Typical haemolytic uraemic syndrome (STEC-HUS), caused by Shiga toxin (Stx)-producing Escherichia coli (STEC), is a serious, life-threating disease that mainly affects children. Bacteriological and genetic tests are commonly used in the routine laboratory diagnosis of STEC-HUS; however, serological methods have emerged as useful and reliable diagnostic tools, especially when bacterial isolation fails. In this study, we present the results of the serological investigation of 72 paediatric patients suspected for HUS, hospitalized during 2011-2019 at the Department of Pediatrics and Nephrology of Children's Hospitals in Poland. During the routine laboratory investigation STEC strains were isolated only from nine stool samples. However, serological investigations confirmed 45 cases of STEC infections in children with HUS. In this study, 22 (48·9%) paediatric patients were infected by E. coli serotype O26, 11 (24·4%) by serotype O145, 9 (20·0%) by serotype O157, and 3 (6·7%) by E. coli serotype O111. In the majority of these patients, in addition to a high level of IgA, IgG and IgM antibodies to lipopolysaccharide of particular E. coli serotypes, antibodies to recombinant proteins Tir, Stx2b and intimin were detected. Our results confirm that serological tests are useful in the diagnosis of STEC-HUS. SIGNIFICANCE AND IMPACT OF THE STUDY: This study showed that serological analysis greatly complements bacterial isolation and helps in the diagnosis and confirmation of Shiga toxin (verotoxin)-producing Escherichia coli (STEC) infections. Serological tests can be performed to qualify the patient for the typical haemolytic uraemic syndrome (STEC-HUS). In Poland, STEC-HUS in children is mostly caused by the E. coli serotype O26, which indicates that there is an increasing number of non-O157 STEC infections associated with human diseases in Europe.


Assuntos
Anticorpos Antibacterianos/sangue , Infecções por Escherichia coli/diagnóstico , Síndrome Hemolítico-Urêmica/microbiologia , Lipopolissacarídeos/imunologia , Toxina Shiga/imunologia , Escherichia coli Shiga Toxigênica/imunologia , Adesinas Bacterianas/genética , Formação de Anticorpos , Criança , Pré-Escolar , Infecções por Escherichia coli/microbiologia , Proteínas de Escherichia coli/genética , Proteínas de Escherichia coli/imunologia , Europa (Continente) , Feminino , Síndrome Hemolítico-Urêmica/diagnóstico , Humanos , Imunoglobulina A/sangue , Imunoglobulina G/sangue , Imunoglobulina M/sangue , Lactente , Masculino , Polônia , Proteínas Recombinantes/genética , Sorogrupo , Toxina Shiga/genética , Escherichia coli Shiga Toxigênica/genética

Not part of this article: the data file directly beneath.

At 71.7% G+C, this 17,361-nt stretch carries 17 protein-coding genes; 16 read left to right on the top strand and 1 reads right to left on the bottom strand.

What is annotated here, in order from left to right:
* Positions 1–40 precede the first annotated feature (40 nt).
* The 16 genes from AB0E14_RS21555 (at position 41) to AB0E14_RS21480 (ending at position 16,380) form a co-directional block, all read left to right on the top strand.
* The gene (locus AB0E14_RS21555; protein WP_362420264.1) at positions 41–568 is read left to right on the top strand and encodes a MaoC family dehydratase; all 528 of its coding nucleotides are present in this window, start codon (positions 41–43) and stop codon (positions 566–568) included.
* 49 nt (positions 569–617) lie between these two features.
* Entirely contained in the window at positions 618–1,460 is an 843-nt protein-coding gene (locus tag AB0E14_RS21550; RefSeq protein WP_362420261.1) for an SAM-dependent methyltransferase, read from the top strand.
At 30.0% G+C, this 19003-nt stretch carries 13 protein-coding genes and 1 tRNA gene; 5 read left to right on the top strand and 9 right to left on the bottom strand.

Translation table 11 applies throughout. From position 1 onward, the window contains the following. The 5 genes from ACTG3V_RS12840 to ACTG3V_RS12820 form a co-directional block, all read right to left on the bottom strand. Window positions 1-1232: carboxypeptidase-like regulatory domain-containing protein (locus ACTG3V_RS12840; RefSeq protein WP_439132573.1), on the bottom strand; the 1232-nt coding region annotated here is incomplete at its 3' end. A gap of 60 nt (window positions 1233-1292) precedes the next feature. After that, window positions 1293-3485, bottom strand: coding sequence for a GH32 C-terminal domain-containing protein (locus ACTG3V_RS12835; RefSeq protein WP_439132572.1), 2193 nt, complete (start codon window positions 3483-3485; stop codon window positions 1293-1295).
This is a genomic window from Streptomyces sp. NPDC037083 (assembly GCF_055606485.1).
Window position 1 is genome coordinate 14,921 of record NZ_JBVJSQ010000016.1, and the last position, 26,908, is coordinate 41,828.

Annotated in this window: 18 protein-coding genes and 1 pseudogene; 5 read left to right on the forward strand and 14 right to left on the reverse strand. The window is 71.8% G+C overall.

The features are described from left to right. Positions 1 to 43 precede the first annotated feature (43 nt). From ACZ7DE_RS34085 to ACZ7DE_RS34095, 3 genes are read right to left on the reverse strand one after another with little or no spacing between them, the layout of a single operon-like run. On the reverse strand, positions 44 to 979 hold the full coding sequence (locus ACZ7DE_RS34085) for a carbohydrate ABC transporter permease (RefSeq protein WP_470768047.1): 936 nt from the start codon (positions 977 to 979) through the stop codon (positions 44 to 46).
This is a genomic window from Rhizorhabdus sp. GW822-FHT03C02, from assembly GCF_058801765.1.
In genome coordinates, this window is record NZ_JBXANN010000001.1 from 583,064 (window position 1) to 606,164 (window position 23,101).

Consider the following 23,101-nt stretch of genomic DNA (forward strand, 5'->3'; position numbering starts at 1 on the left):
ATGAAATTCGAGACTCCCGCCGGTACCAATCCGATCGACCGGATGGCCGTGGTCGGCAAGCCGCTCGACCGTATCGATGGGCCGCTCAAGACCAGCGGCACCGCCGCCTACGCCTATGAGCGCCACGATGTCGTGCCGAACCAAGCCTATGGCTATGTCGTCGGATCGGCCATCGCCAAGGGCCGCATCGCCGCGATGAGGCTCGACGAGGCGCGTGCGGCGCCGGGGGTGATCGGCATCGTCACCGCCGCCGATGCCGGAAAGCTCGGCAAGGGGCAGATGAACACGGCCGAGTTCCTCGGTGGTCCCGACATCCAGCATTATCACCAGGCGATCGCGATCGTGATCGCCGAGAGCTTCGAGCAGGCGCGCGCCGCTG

7.
Eur J Clin Microbiol Infect Dis ; 39(3): 427-432, 2020 Mar.
Artigo em Inglês | MEDLINE | ID: mdl-31782026

RESUMO

The objective is to establish the frequency of STEC infections in household contacts of HUS patients. We studied 292 household contacts of 82 HUS patients attended from 2010 to 2018. In HUS cases, diagnostic criteria were (1) isolation and characterization of STEC strains, (2) detection of free fecal Shiga toxin (FFStx), and (3) detection of anti-O serogroup-specific antibodies. Contacts were studied by screening of stx genes by polymerase chain reaction and/or STEC isolation from stool samples. Clonal relation of STEC strains was established by pulsed-field gel electrophoresis (PFGE). Frequencies of HUS patients without STEC isolation with STEC-positive contacts were determined. Serotypes and stx-genotypes in patients and contacts were analyzed. Thirty (36.6%) HUS patients had 36 STEC-positive contacts. Fourteen (38.8%) were children, 20 adults, and 2 dogs. One sibling developed HUS, 6 contacts had gastrointestinal symptoms, and the rest were asymptomatic. In 5 of 30 HUS patients, STEC infection could not be confirmed, and 2 cases were diagnosed only by FFStx detection. Of the remaining 23 HUS patients, 16 had E. coli O157 and 7 E. coli O145 infection. Serotype and/or stx-genotype concordance was established in 19 (83%) of 23 HUS patients and their contacts. Five HUS cases and their contacts studied by PFGE showed macrorestriction patterns with more than 90% similarity. Nearly one third of HUS patients had STEC-positive family contacts, and one third of them were children. Early identification is important to prevent ongoing contamination among family and institutional contacts and to facilitate prompt detection of HUS in STEC-positive contacts.


Assuntos
Família , Síndrome Hemolítico-Urêmica/epidemiologia , Síndrome Hemolítico-Urêmica/microbiologia , Escherichia coli Shiga Toxigênica , Adolescente , Adulto , Fatores Etários , Idoso , Criança , Pré-Escolar , Eletroforese em Gel de Campo Pulsado , Fezes/microbiologia , Feminino , Genótipo , Síndrome Hemolítico-Urêmica/diagnóstico , Humanos , Masculino , Pessoa de Meia-Idade , Reação em Cadeia da Polimerase/métodos , Toxina Shiga/genética , Escherichia coli Shiga Toxigênica/classificação , Escherichia coli Shiga Toxigênica/genética , Escherichia coli Shiga Toxigênica/isolamento & purificação , Adulto Jovem